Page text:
Right now, as all of us are stuck in our houses, we may want a lot more out of the world. But it’s unlikely that getting more material things will satisfy us. However, a key value that many of us overlook is contentment with all that we do have.
“Contentment” and “gratitude” isn’t on a lot of people’s minds unless they’re cutting a turkey with extended family while debating whether the planet is heating up. Though much has been written about the virtue of gratitude, people seldom talk about being grateful for what they have on a regular basis.
Why should we change that? Why bother being grateful for what you have when you constantly are scrambling for more?
First. frantically buying things like excess amounts of toilet paper or pasta sauce during a crisis won’t make you safer or more in control of the situation, nor will it satisfy you for more than a day.
Secondly, why should you be grateful and content with what you have? Well, look around you. Look at the device you’re reading this article on. Think about the things you most likely have in your home: a bed, several changes of clothes, and, we hope, a loving family in good health.
Now turn your attention to those who have none of those things. People who had to grow up in abusive families, people who have to sleep in church basements, and those who have to fight for a clean pair of pants.
The argument about feeling gratitude shouldn’t have to always return to the “think about what you have that others don’t” mantra. Fortunately, plenty of current and former New Trier students I talked to didn’t have to be reminded to be grateful. Several students said they’re thankful for things like reliable technology to connect to friends and family, which would have been harder if this crisis happened 20 years ago. They’re grateful that their loved ones can work from home and keep their families financially secure. The health of family members —especially vulnerable ones —is a blessing for many.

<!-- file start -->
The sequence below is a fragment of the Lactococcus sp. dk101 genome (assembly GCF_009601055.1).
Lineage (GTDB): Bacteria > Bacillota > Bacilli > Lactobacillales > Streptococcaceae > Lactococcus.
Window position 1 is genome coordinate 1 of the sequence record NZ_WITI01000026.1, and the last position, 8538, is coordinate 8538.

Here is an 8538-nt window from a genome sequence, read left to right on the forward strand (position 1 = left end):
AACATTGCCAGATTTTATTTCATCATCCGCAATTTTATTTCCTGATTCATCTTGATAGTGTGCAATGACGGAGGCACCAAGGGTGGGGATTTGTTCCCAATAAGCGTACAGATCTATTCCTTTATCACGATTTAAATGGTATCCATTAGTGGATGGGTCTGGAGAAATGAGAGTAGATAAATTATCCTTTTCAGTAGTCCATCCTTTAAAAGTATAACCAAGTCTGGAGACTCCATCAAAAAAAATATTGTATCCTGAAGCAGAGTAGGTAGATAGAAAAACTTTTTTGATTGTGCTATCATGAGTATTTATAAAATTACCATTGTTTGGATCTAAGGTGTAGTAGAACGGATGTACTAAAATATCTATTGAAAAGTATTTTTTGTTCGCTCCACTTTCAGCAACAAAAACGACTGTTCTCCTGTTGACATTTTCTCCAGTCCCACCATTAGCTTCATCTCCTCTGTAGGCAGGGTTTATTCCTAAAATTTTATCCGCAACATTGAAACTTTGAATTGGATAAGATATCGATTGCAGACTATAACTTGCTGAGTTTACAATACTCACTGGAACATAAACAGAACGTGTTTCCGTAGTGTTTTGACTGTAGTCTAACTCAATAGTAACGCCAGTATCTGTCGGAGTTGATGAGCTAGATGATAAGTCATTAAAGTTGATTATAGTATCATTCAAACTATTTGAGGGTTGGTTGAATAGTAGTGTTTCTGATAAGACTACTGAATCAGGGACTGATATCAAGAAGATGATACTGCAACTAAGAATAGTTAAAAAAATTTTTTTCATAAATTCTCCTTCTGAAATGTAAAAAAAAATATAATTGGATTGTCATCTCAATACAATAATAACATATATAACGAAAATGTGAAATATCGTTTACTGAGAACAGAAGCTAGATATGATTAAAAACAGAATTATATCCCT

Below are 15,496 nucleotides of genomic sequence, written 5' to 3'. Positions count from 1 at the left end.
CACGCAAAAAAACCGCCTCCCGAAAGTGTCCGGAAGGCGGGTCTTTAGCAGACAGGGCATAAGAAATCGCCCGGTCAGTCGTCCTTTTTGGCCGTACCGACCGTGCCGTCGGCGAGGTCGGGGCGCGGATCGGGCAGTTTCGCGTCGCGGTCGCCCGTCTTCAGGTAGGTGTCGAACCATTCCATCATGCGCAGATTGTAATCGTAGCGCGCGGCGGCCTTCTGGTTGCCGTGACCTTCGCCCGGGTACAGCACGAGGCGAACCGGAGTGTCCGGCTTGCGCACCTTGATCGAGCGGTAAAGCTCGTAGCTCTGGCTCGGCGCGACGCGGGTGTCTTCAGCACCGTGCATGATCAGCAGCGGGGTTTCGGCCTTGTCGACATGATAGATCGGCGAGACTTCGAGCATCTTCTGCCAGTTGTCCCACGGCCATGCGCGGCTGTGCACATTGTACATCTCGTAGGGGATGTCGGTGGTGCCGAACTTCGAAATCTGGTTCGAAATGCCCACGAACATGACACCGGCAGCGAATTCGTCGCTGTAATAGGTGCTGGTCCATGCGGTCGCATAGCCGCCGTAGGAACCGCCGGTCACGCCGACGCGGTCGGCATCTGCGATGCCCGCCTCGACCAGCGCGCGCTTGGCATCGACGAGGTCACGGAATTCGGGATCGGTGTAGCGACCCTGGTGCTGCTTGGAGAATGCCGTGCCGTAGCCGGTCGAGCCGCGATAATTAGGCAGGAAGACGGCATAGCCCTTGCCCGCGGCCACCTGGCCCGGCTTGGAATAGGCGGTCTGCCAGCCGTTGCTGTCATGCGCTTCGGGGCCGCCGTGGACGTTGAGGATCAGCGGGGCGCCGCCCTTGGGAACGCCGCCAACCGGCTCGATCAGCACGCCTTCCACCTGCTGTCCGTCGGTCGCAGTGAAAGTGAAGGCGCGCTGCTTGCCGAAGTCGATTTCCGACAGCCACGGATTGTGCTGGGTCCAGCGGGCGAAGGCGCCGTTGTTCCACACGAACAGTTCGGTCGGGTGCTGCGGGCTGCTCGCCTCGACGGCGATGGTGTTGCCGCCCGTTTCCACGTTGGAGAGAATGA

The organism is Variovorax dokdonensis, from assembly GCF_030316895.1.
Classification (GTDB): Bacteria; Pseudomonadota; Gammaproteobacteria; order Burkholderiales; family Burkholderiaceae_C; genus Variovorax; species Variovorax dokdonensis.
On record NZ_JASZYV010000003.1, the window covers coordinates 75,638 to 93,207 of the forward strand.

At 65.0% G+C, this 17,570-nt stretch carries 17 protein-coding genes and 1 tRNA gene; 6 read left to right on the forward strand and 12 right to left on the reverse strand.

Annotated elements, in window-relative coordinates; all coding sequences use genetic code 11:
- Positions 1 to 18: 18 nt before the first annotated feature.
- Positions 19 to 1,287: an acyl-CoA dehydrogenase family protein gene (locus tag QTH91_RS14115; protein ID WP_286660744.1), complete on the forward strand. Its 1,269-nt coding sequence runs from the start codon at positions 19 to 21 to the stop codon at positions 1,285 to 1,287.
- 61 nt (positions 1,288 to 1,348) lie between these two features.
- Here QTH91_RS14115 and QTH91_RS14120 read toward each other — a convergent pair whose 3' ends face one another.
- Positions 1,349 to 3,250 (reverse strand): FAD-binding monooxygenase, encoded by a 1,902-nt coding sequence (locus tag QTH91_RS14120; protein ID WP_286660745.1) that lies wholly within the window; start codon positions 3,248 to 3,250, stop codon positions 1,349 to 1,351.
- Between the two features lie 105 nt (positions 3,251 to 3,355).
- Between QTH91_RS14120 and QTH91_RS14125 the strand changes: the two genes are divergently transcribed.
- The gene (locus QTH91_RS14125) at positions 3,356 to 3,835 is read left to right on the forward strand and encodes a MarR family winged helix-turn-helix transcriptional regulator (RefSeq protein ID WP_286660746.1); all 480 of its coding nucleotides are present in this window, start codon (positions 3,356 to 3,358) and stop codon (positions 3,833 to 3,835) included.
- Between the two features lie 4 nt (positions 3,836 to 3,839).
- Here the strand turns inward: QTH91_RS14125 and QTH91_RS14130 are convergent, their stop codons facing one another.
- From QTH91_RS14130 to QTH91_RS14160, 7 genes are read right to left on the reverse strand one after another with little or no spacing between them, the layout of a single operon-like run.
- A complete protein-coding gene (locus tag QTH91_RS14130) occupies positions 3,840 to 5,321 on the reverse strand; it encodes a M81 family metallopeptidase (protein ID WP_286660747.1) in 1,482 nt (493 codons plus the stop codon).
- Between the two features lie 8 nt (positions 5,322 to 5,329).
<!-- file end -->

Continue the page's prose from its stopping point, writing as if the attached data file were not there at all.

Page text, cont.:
One of the students I talked to has a father who has struggled against cancer for years, thereby putting him at higher risk if he catches the virus.
The student told me that she was extremely grateful for a phenomenal support system — including people driving by the house to wish the family well.
We all know the phrase “be grateful for what you have;” because it’s been drilled into our heads from an early age, and for good reason. So, while 7-year-old Graham might’ve groaned at the notion of being satisfied with what he has, my 17-year-old self takes a moment to be thankful for what he has.